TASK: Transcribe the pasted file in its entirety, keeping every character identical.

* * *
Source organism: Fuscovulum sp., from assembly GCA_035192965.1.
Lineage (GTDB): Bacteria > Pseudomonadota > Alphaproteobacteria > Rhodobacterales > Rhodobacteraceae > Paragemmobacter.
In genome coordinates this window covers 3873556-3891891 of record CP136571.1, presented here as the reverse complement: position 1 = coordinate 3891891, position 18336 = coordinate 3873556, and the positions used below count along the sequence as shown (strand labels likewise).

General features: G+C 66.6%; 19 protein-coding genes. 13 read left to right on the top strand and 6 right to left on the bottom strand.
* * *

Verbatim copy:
Source organism: Fuscovulum sp., from assembly GCA_035192965.1.
Lineage (GTDB): Bacteria > Pseudomonadota > Alphaproteobacteria > Rhodobacterales > Rhodobacteraceae > Paragemmobacter.
In genome coordinates this window covers 3873556-3891891 of record CP136571.1, presented here as the reverse complement: position 1 = coordinate 3891891, position 18336 = coordinate 3873556, and the positions used below count along the sequence as shown (strand labels likewise).

General features: G+C 66.6%; 19 protein-coding genes. 13 read left to right on the top strand and 6 right to left on the bottom strand.